Details of the ECB’s asset purchases for the week ending June 4 were reported. Redemptions were only EUR700 mln and so gross purchases were EUR21.3 bln vs. EUR25.0 bln for the week ending May 28 and EUR23.7 bln for the week ending May 21. Net purchases were EUR20.6 bln vs. EUR20.0 bln for the week ending May 28 and EUR21.7 bln for the week ending May 21, and so it seems that the ECB is aiming for net purchases to average around EUR20 bln per week. Both net and gross purchases have picked up noticeably over the last few weeks, and yet eurozone yields are still higher. We maintain our long-standing call that the ECB’s accelerated asset purchases will be extended through Q3 at this week’s meeting.

Bank of England Chief Economist Haldane remains upbeat. He said the economy is going “gangbusters” and that the central bank may need to start removing accommodation. Haldane has turned into the most hawkish on the MPC and was the lone vote last month to cut the size of QE to GBP825 bln. However, he is on the way out after the June meeting and so Haldane’s views don't carry as much weight as they otherwise might. Next decision is June 24 and no change is expected then. At the last decision May 6, the bank started tapering. By our calculations, the new pace would still see QE hit the $875 bln limit by mid-October. Given the bank’s intent to have QE run to year-end, this suggests another tapering is in the cards, either at the August 5 or September 23 meeting. The short sterling futures strip suggests small odds of the first hike in Q4 2021, rising significantly in Q1 and Q2 2022 to being fully priced by Q3 2022.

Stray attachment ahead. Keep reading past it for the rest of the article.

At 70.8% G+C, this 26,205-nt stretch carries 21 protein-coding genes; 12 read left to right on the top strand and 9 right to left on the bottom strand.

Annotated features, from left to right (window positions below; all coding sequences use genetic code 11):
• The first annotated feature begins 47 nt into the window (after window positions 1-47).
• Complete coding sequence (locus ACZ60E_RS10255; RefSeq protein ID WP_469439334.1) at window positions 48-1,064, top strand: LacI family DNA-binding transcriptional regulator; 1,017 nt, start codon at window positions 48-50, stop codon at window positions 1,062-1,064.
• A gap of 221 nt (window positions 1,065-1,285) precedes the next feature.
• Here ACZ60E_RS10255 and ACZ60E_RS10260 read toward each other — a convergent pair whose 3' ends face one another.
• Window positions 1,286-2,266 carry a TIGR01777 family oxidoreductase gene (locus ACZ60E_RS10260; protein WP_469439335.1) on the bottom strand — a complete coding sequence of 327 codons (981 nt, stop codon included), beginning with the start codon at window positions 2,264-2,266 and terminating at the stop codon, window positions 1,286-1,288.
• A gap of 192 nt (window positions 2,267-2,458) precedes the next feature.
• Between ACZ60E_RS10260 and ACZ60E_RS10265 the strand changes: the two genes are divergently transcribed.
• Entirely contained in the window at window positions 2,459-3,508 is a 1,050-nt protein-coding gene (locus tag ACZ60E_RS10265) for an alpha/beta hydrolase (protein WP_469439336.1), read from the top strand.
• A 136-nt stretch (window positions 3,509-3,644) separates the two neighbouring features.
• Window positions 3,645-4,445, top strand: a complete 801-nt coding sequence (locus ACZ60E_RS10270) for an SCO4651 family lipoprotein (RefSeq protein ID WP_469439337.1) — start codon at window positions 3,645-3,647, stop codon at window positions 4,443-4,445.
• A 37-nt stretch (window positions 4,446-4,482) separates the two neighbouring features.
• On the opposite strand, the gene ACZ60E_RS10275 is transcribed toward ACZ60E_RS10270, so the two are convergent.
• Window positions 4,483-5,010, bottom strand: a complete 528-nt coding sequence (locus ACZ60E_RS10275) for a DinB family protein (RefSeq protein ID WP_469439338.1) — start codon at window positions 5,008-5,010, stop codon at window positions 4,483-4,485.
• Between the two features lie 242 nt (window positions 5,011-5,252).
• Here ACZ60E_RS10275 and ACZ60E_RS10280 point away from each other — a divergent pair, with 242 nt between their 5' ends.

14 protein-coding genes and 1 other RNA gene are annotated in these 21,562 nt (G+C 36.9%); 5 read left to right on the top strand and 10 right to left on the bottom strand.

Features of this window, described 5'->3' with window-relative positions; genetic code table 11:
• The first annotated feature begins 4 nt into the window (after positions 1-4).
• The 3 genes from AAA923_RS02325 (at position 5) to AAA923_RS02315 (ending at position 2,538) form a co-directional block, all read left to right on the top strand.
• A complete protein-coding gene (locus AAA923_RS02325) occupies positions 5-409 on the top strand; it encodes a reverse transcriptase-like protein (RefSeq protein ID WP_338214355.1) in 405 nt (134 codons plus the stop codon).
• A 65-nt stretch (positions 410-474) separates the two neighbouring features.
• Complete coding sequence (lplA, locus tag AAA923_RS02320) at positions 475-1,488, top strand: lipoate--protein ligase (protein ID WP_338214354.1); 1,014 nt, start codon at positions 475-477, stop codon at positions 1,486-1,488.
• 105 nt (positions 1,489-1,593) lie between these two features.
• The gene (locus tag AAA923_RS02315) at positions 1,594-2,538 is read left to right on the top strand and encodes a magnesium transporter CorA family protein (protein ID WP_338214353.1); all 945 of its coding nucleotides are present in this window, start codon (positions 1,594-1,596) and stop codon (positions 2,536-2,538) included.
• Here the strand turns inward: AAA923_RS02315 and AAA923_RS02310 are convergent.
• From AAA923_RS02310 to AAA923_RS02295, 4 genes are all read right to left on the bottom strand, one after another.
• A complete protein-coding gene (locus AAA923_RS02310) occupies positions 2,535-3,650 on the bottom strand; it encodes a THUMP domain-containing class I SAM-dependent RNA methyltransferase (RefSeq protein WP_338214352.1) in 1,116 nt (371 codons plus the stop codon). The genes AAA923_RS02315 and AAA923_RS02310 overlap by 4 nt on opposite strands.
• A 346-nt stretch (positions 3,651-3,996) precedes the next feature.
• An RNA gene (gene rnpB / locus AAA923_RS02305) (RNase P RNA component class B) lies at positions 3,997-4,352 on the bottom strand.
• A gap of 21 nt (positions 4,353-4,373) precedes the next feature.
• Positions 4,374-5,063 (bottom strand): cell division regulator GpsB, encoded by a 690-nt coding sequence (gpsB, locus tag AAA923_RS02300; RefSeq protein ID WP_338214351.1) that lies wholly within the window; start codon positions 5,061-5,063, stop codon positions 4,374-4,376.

National Bank of Poland meets. While no change is expected, a hawkish hold seems likely and would challenge the steady rate narrative. MPC member Hardt recently called for a symbolic 15 bp hike at this meeting, while Deputy Prime Minister Gowin said he saw room for a hike. We think any hikes are unlikely until QE has first been halted and so tapering talk is what we should look for today. Minutes from its May 5 meeting will be released Friday and may contain some clues about tapering or ending QE. Markets are particularly sensitive to the notion that Poland may be falling behind the curve after Hungary and Czech Republic flagged outright rate hikes this month. Of note, Bloomberg consensus sees the policy rate steady at 0.10% until Q2 2022, when the tightening cycle is expected to begin.